Zeskind offers a well-placed warning that the racist right still has plenty of causes left, many wrapped up in the...




A densely detailed account of the racist right in the last half of the 20th century.

Civil-rights activist Zeskind writes that he first encountered the white supremacist/nationalist movement in the South a quarter-century ago and immediately regarded it not as the lunatic fringe but merely the farther edges of the rising conservative movement. “I believed that racists could turn the wheels of history as well as antiracists could,” he writes matter-of-factly. Certainly some of the successes of the 1980s—when David Duke (who “rarely missed an opportunity to line his own pockets”), Bo Gritz (who imagined that Zionists ruled the world, with George H.W. Bush as their king), the Christian Identity movement and assorted other haters came to prominence—suggest that Zeskind’s concern was well-founded. However, many of the hard-core members of the right had a habit of splintering into factions whenever an alliance threatened to form, so that the ultrarightist contingent could never quite get it together. For instance, Willis Carto, a pioneer of the modern supremacist movement at the center of Zeskind’s narrative, could not abide Pat Robertson, though he might have been a natural partner on paper, since Robertson was pro-Israel. Certainly Carto’s reluctant endorsement when Robertson ran for president in 1988 was nothing Robertson welcomed—of Carto’s tabloid The Spotlight, he said, “one of the most rabid, vicious publications and unfortunately a number of well-meaning Christians think that it is the truth and buy it.” The heavily armed Bible-thumpers and aging skinheads who made up the racist right’s constituency overthrew Carto, but they never found a spokesperson to take his place—though in his Homeric catalog the author identifies plenty of other activists on the supremacist scene.

Zeskind offers a well-placed warning that the racist right still has plenty of causes left, many wrapped up in the long-simmering nativist, anti-immigration movement. Stay tuned.

Pub Date: May 19, 2009

ISBN: 978-0-374-10903-5

Page Count: 656

Publisher: Farrar, Straus and Giroux

Review Posted Online: May 20, 2010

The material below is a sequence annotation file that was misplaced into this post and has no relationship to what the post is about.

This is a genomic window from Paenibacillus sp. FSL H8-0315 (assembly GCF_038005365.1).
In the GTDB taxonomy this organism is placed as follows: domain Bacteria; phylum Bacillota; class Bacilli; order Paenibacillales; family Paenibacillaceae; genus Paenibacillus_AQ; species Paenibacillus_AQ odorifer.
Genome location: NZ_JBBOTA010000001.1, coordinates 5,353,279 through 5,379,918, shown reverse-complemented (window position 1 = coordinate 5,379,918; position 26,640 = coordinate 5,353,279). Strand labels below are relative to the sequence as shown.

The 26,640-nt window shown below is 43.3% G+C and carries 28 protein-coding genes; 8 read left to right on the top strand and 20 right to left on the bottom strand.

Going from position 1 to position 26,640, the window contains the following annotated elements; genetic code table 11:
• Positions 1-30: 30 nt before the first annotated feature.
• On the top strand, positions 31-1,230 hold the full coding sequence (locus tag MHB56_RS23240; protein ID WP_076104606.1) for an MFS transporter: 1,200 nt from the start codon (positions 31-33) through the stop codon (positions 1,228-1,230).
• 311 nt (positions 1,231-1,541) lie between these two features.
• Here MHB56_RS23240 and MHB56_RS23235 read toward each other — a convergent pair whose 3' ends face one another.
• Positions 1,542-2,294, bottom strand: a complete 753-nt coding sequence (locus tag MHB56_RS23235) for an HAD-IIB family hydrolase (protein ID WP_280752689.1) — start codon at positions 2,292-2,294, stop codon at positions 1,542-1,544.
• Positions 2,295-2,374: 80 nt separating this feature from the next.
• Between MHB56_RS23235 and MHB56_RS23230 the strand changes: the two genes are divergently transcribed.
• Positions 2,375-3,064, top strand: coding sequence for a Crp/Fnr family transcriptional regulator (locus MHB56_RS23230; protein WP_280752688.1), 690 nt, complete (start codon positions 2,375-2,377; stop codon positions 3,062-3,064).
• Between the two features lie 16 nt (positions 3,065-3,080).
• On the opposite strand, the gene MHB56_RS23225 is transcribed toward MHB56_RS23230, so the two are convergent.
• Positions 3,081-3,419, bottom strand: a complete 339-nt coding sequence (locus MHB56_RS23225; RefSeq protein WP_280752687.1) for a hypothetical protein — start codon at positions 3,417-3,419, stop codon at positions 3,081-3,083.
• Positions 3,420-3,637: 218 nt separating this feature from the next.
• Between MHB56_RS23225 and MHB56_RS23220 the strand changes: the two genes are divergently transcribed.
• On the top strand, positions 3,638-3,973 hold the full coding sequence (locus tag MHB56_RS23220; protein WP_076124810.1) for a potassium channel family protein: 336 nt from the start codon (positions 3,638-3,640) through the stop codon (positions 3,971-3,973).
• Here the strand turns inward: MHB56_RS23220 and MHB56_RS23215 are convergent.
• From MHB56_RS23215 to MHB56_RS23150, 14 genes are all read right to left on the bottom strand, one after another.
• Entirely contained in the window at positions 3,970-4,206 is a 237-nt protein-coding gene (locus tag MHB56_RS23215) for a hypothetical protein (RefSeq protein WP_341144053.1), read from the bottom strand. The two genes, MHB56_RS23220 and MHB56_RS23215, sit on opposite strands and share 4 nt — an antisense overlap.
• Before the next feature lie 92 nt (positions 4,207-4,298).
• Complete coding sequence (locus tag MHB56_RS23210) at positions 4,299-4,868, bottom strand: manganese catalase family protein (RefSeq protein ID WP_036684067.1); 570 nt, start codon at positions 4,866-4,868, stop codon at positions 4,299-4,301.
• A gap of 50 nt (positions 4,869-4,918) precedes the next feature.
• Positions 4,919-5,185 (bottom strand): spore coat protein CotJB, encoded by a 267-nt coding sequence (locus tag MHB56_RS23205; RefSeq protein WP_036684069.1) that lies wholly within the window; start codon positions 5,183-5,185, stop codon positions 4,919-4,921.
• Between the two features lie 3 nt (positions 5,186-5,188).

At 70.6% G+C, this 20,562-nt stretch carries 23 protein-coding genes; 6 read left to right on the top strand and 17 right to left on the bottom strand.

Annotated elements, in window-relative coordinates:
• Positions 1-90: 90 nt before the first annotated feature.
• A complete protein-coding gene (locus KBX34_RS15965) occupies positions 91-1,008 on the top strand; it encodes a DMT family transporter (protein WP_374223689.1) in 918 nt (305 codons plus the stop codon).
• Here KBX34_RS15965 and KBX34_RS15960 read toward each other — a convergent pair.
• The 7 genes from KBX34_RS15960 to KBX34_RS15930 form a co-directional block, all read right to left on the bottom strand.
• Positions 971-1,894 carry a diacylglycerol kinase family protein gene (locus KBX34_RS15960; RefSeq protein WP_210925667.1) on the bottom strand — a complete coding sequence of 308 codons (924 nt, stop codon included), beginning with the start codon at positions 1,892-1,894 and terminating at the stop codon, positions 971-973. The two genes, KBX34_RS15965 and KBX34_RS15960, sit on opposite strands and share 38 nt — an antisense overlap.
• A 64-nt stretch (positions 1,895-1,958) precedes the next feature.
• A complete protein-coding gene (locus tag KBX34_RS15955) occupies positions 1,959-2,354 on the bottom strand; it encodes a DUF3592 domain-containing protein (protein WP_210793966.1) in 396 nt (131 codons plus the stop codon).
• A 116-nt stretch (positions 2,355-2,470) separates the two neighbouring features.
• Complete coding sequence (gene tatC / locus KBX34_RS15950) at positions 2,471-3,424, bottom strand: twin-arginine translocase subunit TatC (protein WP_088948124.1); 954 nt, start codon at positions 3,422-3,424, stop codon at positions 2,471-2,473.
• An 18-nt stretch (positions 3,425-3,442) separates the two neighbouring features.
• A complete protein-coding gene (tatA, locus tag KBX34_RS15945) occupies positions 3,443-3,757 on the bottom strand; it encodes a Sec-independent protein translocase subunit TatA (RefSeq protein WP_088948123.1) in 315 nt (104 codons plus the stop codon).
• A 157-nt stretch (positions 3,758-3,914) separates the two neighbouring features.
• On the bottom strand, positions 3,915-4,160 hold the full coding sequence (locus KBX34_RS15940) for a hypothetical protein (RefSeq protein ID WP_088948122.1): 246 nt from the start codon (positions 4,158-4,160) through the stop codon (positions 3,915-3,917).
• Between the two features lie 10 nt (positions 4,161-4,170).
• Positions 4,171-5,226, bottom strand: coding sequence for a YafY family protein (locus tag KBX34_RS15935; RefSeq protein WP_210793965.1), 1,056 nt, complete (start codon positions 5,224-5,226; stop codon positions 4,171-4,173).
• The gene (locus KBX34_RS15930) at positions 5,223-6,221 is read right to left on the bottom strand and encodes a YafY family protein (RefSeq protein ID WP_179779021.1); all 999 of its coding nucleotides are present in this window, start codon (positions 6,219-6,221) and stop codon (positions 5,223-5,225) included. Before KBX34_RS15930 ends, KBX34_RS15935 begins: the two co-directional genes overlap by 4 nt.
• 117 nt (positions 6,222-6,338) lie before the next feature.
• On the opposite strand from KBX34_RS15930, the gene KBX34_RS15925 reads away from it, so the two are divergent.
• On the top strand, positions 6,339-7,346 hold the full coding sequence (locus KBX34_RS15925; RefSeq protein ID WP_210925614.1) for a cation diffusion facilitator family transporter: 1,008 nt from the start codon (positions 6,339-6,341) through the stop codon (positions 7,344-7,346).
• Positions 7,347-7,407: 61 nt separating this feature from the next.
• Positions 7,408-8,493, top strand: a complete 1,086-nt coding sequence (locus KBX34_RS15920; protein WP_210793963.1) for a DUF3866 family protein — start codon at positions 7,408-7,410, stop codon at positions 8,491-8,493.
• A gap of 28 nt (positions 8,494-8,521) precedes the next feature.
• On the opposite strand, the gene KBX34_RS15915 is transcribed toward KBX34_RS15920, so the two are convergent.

Kirkus Reviews Issue: March 15, 2009

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The author's youthfulness helps to assure the inevitable comparison with the Anne Frank diary although over and above the...


Elie Wiesel spent his early years in a small Transylvanian town as one of four children. 

He was the only one of the family to survive what Francois Maurois, in his introduction, calls the "human holocaust" of the persecution of the Jews, which began with the restrictions, the singularization of the yellow star, the enclosure within the ghetto, and went on to the mass deportations to the ovens of Auschwitz and Buchenwald. There are unforgettable and horrifying scenes here in this spare and sombre memoir of this experience of the hanging of a child, of his first farewell with his father who leaves him an inheritance of a knife and a spoon, and of his last goodbye at Buchenwald his father's corpse is already cold let alone the long months of survival under unconscionable conditions. 

The author's youthfulness helps to assure the inevitable comparison with the Anne Frank diary although over and above the sphere of suffering shared, and in this case extended to the death march itself, there is no spiritual or emotional legacy here to offset any reader reluctance.

Pub Date: Jan. 16, 2006

ISBN: 0374500010

Page Count: 120

Publisher: Hill & Wang

Review Posted Online: Oct. 7, 2011

Kirkus Reviews Issue: Jan. 15, 2006

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For Howard Zinn, long-time civil rights and anti-war activist, history and ideology have a lot in common. Since he thinks that everything is in someone's interest, the historian—Zinn posits—has to figure out whose interests he or she is defining/defending/reconstructing (hence one of his previous books, The Politics of History). Zinn has no doubts about where he stands in this "people's history": "it is a history disrespectful of governments and respectful of people's movements of resistance." So what we get here, instead of the usual survey of wars, presidents, and institutions, is a survey of the usual rebellions, strikes, and protest movements. Zinn starts out by depicting the arrival of Columbus in North America from the standpoint of the Indians (which amounts to their standpoint as constructed from the observations of the Europeans); and, after easily establishing the cultural disharmony that ensued, he goes on to the importation of slaves into the colonies. Add the laborers and indentured servants that followed, plus women and later immigrants, and you have Zinn's amorphous constituency. To hear Zinn tell it, all anyone did in America at any time was to oppress or be oppressed; and so he obscures as much as his hated mainstream historical foes do—only in Zinn's case there is that absurd presumption that virtually everything that came to pass was the work of ruling-class planning: this amounts to one great indictment for conspiracy. Despite surface similarities, this is not a social history, since we get no sense of the fabric of life. Instead of negating the one-sided histories he detests, Zinn has merely reversed the image; the distortion remains.

Pub Date: Jan. 1, 1979

ISBN: 0061965588

Page Count: 772

Publisher: Harper & Row

Review Posted Online: May 26, 2012

Kirkus Reviews Issue: Jan. 1, 1979

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